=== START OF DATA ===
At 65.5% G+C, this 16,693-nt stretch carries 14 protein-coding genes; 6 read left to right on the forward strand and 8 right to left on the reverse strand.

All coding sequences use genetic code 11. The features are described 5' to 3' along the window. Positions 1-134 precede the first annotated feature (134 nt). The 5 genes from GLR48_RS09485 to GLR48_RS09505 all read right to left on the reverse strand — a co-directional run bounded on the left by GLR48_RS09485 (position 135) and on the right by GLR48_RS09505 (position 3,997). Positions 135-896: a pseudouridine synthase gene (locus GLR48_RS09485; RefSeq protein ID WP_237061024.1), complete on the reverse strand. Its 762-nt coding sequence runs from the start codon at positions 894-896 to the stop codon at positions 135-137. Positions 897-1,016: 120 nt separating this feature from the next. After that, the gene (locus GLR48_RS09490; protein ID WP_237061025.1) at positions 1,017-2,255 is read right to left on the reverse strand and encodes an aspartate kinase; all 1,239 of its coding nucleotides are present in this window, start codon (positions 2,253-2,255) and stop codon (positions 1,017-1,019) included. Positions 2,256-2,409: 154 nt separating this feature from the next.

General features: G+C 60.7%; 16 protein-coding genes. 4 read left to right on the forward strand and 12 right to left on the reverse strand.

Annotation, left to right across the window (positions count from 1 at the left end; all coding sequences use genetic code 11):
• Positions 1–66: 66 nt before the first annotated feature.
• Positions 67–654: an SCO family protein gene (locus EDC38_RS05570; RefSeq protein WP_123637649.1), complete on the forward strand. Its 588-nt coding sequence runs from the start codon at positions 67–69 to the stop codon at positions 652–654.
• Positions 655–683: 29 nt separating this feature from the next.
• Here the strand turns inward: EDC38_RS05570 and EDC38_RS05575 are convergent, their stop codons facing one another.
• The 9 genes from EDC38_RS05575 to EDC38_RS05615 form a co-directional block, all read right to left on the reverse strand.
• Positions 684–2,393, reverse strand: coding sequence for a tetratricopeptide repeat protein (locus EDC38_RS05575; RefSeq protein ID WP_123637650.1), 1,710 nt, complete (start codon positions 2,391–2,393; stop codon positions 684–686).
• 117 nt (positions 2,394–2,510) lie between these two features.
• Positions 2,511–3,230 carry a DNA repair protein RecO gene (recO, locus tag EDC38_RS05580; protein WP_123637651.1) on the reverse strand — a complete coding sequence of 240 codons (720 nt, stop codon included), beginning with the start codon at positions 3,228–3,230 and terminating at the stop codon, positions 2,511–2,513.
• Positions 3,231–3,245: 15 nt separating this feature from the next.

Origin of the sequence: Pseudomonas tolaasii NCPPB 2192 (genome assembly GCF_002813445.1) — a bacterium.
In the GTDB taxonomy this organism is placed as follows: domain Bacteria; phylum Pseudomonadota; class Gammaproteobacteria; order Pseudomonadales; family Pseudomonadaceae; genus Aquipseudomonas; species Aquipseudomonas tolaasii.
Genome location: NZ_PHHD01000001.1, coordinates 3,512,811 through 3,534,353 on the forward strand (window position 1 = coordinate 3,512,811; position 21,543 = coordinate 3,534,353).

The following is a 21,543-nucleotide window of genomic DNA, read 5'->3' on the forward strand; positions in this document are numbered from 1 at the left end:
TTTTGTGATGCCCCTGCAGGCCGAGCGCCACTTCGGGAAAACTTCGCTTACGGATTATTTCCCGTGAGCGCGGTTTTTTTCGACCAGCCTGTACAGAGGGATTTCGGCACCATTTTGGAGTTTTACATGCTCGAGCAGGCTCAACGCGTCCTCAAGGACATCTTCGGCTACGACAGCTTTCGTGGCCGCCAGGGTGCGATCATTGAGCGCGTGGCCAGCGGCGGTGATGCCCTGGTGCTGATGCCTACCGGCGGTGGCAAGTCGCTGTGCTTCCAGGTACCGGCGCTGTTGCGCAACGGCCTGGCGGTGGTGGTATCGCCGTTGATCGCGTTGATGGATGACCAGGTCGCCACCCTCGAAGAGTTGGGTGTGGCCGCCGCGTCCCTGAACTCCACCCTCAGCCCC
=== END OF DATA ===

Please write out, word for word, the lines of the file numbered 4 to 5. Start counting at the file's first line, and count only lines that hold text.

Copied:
Annotation, left to right across the window (positions count from 1 at the left end; all coding sequences use genetic code 11):
• Positions 1–66: 66 nt before the first annotated feature.